Debating what general exercise is better for track and field is irrelevant; as Charlie often said this would be something that is ‘chicken soup’. When selecting general exercises the coach should look at the athletes’ level of preparedness and individual orthopedic concerns.
The angular velocity, force, acceleration, and other kinetics along with the kinematics of all joints cannot be replicated by any sort of weight room exercise.
The only requirement for a sprinter to get better at his individual event is to practice his individual event (simply put, the SAID principle); arguing over one general exercise or another is pure speculation, sure if an athlete lacks ‘posterior chain’ strength/cross section properly developing it MAY improve sport results, but it is doubtful and doesn’t account for a myriad of other factors.
Just look at the work of Bondurachuk and other scientists; as an athlete moves further to the right (or higher up) in terms of sports results the room for improvement from general exercises decreases. That is why lower level athletes improve more from general exercises more than elite/high level athletes.
They are,as long as they communicate properly with the hamstrings. If they are not they do interfere. In all athletes I have worked with I have rarely if ever seen a hamstring problem being a hamstring problem really!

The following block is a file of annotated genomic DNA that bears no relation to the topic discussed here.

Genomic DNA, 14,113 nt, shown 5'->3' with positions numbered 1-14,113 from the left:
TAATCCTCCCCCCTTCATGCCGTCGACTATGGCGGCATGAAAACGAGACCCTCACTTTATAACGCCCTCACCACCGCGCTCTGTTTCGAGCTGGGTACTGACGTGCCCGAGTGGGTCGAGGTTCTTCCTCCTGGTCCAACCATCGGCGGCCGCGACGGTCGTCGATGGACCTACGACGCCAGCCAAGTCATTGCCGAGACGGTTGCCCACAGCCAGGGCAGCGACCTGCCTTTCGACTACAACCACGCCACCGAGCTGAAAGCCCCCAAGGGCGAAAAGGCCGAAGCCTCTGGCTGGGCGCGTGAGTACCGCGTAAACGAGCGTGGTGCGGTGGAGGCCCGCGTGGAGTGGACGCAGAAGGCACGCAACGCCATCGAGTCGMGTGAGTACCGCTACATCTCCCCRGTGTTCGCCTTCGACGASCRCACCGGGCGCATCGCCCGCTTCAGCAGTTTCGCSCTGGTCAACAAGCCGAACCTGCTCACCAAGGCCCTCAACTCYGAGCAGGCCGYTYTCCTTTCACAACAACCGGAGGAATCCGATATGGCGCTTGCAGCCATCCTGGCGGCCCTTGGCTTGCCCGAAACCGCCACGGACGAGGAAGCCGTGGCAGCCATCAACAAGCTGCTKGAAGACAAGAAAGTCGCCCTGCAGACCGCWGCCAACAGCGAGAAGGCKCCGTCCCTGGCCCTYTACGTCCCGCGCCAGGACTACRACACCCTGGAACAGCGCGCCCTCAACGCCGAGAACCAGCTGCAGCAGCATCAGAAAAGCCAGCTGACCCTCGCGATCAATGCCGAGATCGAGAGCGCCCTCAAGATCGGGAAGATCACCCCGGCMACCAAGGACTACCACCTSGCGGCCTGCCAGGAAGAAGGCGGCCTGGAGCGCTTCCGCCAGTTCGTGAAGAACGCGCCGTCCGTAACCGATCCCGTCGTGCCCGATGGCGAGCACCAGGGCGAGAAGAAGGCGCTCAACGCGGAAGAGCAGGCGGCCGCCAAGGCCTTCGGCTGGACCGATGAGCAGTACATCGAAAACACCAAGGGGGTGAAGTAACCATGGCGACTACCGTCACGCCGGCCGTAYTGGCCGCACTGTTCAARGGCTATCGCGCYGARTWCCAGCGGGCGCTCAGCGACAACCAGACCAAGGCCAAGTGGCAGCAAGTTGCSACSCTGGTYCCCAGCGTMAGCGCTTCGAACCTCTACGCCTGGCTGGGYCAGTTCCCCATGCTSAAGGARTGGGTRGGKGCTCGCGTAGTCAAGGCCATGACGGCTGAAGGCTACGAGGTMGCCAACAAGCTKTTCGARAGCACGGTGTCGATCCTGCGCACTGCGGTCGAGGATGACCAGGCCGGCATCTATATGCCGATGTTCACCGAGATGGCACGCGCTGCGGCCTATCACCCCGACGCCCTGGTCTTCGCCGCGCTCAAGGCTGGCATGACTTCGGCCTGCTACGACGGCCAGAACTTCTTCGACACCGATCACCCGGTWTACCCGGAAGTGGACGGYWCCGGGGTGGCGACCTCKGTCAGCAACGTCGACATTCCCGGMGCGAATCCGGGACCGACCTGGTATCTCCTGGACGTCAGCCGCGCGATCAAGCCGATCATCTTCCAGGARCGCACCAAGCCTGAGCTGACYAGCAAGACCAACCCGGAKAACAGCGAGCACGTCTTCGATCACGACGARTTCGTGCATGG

From the article: While descending in the squat, never squat down. Always squat back! If you push the glutes back, the knees will not go forward. In fact, if you sit back far enough, the shins will be past vertical. This is only possible with box squatting
That is how I taught the squat, and it is possible with more than the box squat, can be done with bum to ground.
It appears that, conversely to what Mr. Simmons says, a full Oly squat is what will activate your posterior chain the most…or at least the most important part of your posterior chain, the gluteus maximus (and one could assume the medius and minimus as well).
Also, it appears that the vastus lateralis and rectus femoris are very active during the start and during the max speed phases of sprinting which would refute both your claim and Mr. Simmons’ claim that the quadriceps are not important to sprinting. It appears that utilizing exercises that a) are of a full ROM so as to activate all muscles and b) utilize the stretch-shortening cycle (also mentioned in the review below) will allow an athlete to become faster.
Muscles ALWAYS work in pairs,every muscle momentarily acting as antagonist must relax at the same intensity the muscle momentarily acting as agonist contracts.
We,not the exercise we are doing,choose which set of muscles to actively contract during movement. Upon this choice depends all following adaptation to the stimulus.
I disagree with these statements. Firstly, the antagonist doesn’t relax, it actually contracts, just not as strongly as the agonist. Prior to movement, if there is no flexion, both muscles would be relaxed. Upon flexion, the agonist contracts strongly while the anatgonist contracts only enough to allow for a controlled movement.